This is actually the first book in a planned “Discovering Women in Science” series by Armstrong, who will be writing about women chemists next (her own field being chemistry). It’s targeted towards girls in high school, perhaps specifically those studying the sciences. I’m older than those in the target demographic, but I still found it to be an enjoyable and informative read.
The format is simple. Female astronomers are profiled more or less chronologically, with a biography and highlights of important discoveries. Some are treated at greater length than others, in proportion to their discoveries and/or how much information is available. There are plenty of magazine-style inserts alongside the text talking about various astronomical terms, instruments, etc.
I was especially interested in this book because I am actually taking an astronomy course this year, in order to fulfil one of my degree requirements. I wasn’t sure what to expect, but I’m really enjoying it. It’s a fascinating field, and I also appreciate that we’re dealing with little math but lots of pictures!
That being said, I was very impressed with the way astronomical terms, concepts, and discoveries are explained in this text. These inserts (usually relevant to the work/life of the astronomer being profiled) are clear, concise, and easy to grasp. These concepts are also well indexed–indexes being highly important in non-fiction texts! I also quite liked the timeline running at the bottom of the pages, which helped to put various lives/discoveries in historical context.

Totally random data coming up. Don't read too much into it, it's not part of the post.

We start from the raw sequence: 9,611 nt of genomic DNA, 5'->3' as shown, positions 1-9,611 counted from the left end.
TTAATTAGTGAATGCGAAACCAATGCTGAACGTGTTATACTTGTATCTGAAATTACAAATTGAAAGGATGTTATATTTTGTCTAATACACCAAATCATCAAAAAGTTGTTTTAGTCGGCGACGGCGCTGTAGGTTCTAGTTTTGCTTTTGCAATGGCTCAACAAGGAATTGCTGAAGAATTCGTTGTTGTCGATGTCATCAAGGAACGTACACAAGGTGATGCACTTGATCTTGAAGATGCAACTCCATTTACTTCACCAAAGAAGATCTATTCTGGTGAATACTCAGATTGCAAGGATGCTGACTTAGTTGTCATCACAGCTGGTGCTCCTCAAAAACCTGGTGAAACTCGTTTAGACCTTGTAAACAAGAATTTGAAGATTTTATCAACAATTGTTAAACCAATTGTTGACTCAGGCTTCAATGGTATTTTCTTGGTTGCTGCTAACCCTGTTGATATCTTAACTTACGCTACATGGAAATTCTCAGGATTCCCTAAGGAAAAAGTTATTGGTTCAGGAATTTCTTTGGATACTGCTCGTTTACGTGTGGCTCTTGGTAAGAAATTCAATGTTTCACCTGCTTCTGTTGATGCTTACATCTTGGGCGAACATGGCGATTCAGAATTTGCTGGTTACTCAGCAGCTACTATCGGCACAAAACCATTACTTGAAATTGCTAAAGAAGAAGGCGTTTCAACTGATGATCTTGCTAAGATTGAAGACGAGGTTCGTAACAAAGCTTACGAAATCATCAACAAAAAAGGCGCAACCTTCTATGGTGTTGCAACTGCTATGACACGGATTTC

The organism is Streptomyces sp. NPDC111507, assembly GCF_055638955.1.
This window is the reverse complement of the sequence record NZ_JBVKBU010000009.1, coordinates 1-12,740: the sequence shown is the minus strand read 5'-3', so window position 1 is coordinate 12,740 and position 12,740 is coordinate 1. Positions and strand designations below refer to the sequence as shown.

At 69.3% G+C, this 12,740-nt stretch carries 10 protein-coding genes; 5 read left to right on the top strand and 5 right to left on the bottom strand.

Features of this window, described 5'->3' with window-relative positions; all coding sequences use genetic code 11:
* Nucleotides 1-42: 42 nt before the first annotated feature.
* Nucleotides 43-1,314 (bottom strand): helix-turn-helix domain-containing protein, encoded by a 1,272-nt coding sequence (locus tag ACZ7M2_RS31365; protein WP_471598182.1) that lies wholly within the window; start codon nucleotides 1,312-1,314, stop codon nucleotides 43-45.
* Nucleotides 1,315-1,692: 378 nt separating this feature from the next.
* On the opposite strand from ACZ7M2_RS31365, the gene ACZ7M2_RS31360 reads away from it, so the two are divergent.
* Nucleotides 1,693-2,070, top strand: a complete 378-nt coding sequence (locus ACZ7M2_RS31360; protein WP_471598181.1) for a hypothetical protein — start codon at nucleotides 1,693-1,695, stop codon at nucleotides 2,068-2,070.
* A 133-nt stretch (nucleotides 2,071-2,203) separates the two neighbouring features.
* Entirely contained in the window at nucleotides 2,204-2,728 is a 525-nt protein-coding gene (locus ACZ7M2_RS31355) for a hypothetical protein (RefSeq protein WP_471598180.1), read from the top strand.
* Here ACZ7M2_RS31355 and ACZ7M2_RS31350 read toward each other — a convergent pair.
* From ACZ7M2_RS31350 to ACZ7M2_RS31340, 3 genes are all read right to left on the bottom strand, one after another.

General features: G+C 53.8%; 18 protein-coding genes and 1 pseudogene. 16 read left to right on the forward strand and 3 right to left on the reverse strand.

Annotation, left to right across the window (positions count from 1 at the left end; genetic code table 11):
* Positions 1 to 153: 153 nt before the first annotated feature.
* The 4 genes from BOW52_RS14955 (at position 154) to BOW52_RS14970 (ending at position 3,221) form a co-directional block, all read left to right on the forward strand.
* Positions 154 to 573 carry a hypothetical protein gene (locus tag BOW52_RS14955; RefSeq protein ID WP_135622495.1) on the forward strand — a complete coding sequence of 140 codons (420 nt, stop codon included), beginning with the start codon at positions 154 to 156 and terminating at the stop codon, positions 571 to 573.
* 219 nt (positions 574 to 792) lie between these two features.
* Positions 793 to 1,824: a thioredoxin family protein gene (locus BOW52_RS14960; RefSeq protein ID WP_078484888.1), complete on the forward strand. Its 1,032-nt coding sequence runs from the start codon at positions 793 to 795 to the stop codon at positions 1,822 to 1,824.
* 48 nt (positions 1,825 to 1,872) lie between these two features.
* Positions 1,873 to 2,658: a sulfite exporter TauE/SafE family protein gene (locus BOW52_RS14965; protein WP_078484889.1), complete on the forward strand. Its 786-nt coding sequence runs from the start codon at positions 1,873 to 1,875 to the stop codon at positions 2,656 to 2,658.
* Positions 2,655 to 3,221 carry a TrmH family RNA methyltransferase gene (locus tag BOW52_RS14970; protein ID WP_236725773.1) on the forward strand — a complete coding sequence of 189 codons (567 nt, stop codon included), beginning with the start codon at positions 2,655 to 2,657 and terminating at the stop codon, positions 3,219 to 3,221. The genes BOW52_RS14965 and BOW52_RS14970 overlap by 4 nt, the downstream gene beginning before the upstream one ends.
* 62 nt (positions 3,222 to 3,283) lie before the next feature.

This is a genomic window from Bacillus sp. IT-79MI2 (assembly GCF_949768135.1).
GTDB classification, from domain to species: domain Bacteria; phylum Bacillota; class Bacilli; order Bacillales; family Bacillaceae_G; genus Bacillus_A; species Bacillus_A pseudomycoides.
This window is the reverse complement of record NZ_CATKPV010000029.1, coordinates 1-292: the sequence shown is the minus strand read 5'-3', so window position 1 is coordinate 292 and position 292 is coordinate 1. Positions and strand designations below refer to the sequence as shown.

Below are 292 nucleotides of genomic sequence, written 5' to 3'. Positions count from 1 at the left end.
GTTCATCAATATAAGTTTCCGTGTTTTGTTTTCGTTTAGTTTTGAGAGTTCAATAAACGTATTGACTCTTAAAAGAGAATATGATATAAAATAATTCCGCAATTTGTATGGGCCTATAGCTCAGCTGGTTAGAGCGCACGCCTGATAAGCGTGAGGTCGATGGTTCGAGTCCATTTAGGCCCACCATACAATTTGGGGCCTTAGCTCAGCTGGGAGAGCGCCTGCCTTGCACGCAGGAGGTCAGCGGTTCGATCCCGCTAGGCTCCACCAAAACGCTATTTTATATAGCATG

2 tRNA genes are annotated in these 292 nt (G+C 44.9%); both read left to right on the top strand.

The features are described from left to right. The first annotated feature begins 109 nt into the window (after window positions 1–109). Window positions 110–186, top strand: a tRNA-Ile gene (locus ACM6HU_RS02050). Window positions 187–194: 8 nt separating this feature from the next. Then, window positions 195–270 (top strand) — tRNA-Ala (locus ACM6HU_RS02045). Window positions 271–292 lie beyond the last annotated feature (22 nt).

It should be noted that the ARC I read contained a number of unfortunate copy-editing goofs. I am confident, however, that they will have been found and corrected before publication.
This book is an excellent resource for those interested in astronomy, those interested in women scientists, and those interested in the history of scientific discoveries. I would highly recommend it.